Why manicured lawns are actually bad for your backyard

Home owners are being urged to take advantage of the winter months to make their backyards more environmentally friendly in time for summer by moving away from the perfectly manicured lawn.

It is estimated around 4400 hectares of Australia is under turf, covering an average of 11 per cent of capital cities.

Experts agree there is a range of better alternatives than “ecologically dead space”, focused on food, water and wildlife rather than the upkeep of a blanket of grass.

Sowing the seeds of a more climate-friendly backyard happened in the winter, said acclaimed garden designer Paul Bangay.

“The big push now is for not having a lawn. People are realising that they do take a lot of work,” Mr Bangay said. “That is definitely a trend worldwide and in Australia.”

“Doing mulching in winter is good preparation for the onslaught of the summer heat. You want to plant plants that don’t need much water.”

Using Australian natives and Mediterranean plants were good options as they did not require a lot of water, he said.

“As far as a microenvironment goes, you’re not encouraging insect life [with lawns]. Lawns are a barren site for them. We’re trying to introduce insects and diversification,” he said.

“Without insects, man wouldn’t survive; we need them to pollinate everything. That is vital to our whole environment.”

Home owners could contact their council to get a list of local plants, trees, shrubs and native grasses if they were unsure of where to begin, said Paul Sinclair, campaign director at the Australian Conservation Foundation.

“If you’re lucky enough to have a big backyard with lawn there are so many things you can do in that space,” Dr Sinclair said, adding that it was a wasted opportunity otherwise.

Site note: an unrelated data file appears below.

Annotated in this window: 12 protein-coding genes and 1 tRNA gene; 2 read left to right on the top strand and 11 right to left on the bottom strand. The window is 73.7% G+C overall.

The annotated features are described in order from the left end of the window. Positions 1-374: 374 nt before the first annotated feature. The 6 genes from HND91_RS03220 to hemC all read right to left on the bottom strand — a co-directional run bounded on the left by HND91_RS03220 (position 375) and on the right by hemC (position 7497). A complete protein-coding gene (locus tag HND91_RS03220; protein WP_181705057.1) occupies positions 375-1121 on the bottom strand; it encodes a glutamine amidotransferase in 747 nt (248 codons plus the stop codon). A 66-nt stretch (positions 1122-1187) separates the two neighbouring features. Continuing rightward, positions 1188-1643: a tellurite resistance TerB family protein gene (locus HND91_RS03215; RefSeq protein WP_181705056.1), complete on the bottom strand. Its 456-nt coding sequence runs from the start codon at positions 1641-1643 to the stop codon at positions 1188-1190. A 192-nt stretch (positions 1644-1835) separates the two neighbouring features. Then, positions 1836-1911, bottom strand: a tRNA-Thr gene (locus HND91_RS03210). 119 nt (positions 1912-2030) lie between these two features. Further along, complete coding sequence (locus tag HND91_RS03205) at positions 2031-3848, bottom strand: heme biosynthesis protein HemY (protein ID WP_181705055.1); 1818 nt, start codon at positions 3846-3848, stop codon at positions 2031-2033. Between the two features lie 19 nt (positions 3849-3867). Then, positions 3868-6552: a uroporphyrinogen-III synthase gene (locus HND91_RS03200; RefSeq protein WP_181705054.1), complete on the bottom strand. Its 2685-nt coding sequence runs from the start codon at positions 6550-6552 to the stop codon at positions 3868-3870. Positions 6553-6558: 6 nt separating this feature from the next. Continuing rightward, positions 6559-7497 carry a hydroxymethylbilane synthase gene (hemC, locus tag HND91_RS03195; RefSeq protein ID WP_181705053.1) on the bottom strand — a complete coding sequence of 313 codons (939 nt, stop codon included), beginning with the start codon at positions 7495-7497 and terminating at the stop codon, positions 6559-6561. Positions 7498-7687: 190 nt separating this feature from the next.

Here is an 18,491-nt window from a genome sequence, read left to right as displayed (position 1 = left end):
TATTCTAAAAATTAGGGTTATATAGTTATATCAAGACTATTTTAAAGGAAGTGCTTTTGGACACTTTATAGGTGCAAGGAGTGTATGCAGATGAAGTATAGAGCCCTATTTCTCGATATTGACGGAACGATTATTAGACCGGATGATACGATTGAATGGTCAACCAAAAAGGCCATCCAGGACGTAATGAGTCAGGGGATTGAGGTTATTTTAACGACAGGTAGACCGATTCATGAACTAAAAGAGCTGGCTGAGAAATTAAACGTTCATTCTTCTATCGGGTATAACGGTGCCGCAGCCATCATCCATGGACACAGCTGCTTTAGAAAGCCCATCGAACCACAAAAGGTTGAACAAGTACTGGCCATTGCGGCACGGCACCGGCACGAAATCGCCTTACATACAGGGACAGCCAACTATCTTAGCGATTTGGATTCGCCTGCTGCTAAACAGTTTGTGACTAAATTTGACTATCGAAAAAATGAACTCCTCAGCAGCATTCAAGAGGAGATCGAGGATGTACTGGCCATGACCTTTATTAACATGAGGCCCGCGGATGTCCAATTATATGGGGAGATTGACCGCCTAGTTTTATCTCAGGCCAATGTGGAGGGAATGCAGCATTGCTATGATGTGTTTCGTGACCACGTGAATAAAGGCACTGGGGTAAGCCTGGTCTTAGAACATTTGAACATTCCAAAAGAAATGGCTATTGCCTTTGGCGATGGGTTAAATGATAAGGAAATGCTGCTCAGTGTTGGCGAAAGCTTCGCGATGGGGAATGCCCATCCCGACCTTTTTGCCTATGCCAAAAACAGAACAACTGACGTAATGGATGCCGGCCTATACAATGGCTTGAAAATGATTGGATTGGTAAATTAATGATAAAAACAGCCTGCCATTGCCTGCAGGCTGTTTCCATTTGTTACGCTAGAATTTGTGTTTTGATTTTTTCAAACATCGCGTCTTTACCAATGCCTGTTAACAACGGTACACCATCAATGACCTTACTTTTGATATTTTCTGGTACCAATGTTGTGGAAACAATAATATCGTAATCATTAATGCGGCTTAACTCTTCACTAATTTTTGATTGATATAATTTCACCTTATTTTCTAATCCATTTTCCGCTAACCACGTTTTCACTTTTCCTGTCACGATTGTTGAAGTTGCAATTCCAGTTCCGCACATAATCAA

“[Lawns are] dead spaces that use lots and lots of chemicals to control weeds and use lots of lots of water. There is a lot of upside in thinking about what you can do creatively.”

While lawn is better than concrete, shade from trees is even better than lawn, Dr Sinclair said.

“Planting in the middle of winter is a great idea. People should be doing their research now; contacting their local council to see what they have on offer. Some councils have incentives for particular sorts of plants.”

He said different plants and zones diversified the backyard’s ecosystem, making them more resilient to the shocks and disasters that affect energy and water supplies at the height of summer.

“There’s no point [in doing so] when you’re in a prolonged heatwave. The time to do it is when you’ve got the time to get ready.

“Saving the Australian backyard is really important.”

Mixing up the different types of plants in the backyard not only provided a better environment for home owners, but a better habitat for insects rather than the monoculture of lawns, the experts agreed.

“Whether you’re a possum, a bee, a lizard or a frog, the classic Aussie lawn doesn’t offer much to eat or live in, and the chance of finding a mate is pretty low,” said Thami Croeser, RMIT sustainability and urban planning research officer.

With even a low botanic diversity, Mr Croeser challenged whether a single species of grass cooled a backyard.

“Recent research by a team at Macquarie University has shown that grass doesn’t help much with cooling during heat waves, especially compared to a proper tree canopy.

“If you’re wondering if your lawn could be doing something a bit more special next summer, the first thing to think about is what you’d like to prioritise. Your garden could be about food, water, wildlife – or a combination of all of these.”

He suggested sectioning off a garden to build raised beds for vegetables and herbs and gravity-fed water features if a yard is prone to flooding or waterlogging.